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Pharmacoepidemiol Drug Saf. 2011 Mar;20(3):272-85. doi: 10.1002/pds.2081. Epub 2011 Jan 10.

Consistency between causality assessments obtained with two scales and their agreement with clinical judgments in hepatotoxicity.

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1
Centre for Human Medicines, Medicines and Medical Devices Agency of Serbia, Belgrade, Republic of Serbia. miljkovic.milena@yahoo.com

Abstract

PURPOSE:

Reliability and usefulness of scales for causality assessment in hepatotoxicity have not been fully explored. The goal of this study was to examine consistency between causality assessments obtained with two commonly used scales and their agreement with initial clinical assessments in hepatotoxicity reported in Serbia, and to review usefulness of these scales.

METHODS:

We compared the two scales (CIOMS/RUCAM and NARANJO) in 80 cases reported during 1995-2009. The initial clinical assessments performed at the time of reporting served as a control for comparison with the subsequent causality assessments. The agreement between obtained causality assessments and the initial clinical assessments were analysed by Kappa weighted (K(w)) statistical test.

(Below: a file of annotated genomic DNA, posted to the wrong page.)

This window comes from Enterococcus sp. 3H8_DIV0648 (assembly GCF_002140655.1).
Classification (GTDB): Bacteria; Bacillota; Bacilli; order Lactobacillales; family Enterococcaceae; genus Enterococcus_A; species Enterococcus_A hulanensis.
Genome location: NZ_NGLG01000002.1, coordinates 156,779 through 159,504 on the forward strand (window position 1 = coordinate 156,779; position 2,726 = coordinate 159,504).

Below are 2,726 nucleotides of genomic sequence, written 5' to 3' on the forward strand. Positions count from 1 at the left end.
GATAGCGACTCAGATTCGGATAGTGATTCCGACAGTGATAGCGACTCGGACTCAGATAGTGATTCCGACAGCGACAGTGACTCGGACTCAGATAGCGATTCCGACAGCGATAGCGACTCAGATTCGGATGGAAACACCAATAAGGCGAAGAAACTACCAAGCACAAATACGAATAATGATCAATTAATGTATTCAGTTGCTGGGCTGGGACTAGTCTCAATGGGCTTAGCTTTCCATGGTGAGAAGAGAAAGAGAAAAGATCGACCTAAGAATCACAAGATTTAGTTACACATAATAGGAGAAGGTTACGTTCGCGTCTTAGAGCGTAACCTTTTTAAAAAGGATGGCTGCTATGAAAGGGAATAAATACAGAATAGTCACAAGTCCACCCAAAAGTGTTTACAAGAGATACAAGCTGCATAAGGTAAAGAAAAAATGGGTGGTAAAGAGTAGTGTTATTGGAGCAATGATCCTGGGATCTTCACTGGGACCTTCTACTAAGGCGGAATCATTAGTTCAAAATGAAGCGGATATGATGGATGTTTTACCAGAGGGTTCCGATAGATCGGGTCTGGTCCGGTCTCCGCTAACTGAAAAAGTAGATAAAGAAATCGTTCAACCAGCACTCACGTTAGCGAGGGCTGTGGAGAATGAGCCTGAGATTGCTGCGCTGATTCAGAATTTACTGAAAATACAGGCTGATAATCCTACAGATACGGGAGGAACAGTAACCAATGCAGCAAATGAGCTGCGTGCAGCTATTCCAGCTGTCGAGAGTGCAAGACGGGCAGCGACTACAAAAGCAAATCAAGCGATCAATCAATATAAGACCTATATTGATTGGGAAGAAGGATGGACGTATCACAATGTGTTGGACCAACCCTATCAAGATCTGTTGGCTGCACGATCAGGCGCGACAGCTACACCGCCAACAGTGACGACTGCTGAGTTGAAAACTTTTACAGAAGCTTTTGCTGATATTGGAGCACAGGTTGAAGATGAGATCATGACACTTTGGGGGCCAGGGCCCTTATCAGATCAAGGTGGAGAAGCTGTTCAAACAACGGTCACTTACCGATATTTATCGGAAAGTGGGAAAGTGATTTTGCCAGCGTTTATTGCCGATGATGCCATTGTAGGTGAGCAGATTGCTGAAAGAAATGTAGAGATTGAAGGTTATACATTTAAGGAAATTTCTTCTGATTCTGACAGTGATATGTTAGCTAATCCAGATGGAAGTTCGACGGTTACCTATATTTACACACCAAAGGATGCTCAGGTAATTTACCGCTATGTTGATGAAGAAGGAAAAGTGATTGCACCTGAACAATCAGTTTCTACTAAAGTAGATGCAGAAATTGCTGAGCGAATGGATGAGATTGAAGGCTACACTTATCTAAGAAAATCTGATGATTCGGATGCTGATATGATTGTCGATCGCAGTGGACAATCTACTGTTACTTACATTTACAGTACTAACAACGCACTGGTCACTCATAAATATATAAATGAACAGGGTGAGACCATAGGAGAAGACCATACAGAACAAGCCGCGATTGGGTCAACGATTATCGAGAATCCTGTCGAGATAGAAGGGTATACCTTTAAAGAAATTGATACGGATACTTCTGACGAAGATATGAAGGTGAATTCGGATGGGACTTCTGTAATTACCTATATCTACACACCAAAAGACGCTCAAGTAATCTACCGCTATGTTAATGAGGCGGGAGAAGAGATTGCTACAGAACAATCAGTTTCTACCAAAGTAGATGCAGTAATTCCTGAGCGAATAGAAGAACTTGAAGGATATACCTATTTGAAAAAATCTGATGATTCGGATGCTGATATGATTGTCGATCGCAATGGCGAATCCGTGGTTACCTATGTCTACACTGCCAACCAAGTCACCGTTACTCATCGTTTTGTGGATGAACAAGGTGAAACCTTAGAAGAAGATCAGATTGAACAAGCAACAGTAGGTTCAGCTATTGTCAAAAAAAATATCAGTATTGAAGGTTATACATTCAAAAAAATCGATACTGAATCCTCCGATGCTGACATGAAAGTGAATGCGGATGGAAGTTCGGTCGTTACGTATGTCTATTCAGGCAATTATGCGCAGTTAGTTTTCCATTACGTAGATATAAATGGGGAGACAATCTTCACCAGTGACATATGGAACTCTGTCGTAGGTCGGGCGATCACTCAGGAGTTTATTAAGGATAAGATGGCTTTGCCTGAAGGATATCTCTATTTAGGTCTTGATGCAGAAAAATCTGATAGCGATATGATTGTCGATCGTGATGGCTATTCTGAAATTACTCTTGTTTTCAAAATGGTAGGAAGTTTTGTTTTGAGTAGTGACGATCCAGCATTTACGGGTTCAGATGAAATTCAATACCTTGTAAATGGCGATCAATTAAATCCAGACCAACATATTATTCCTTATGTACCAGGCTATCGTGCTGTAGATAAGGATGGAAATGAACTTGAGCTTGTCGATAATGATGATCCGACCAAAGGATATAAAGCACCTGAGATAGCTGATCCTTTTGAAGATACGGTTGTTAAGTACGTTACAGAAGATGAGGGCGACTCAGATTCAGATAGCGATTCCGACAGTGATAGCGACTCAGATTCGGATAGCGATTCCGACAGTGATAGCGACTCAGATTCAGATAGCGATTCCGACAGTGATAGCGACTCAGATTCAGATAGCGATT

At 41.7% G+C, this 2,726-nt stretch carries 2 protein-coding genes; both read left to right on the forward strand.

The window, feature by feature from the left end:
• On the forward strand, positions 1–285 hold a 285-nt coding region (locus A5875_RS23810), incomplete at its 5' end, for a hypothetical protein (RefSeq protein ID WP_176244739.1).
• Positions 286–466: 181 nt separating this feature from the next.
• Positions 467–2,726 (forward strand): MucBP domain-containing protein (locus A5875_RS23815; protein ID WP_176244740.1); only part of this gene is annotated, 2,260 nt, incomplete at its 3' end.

RESULTS:

In the 80 cases, the NARANJO scale showed better agreement with the initial clinical assessments (K(w): 0.62) than the CIOMS/RUCAM scale (K(w): 0.50) with moderate mutual agreement (K(w): 0.58). Results for 69 cases reported before the start of the study showed the same. In 11 cases reported in 2009 (after the start of the study) the CIOMS/RUCAM scale showed better agreement with the initial clinical assessments (K(w): 0.80) than the NARANJO scale (K(w): 0.70) with perfect mutual agreement (K(w): 1.0).

CONCLUSION:

The two scales showed good similarity and the same was true when their outcomes were compared with the clinical judgments provided by the reporting physicians. Both scales may be useful in pharmacovigilance and clinical practice, but the CIOMS/RUCAM scale provides more specific data. Our results also confirmed that the quality of data and documentation influence the reliability of the method.

PMID:
21351309
DOI:
10.1002/pds.2081
[Indexed for MEDLINE]
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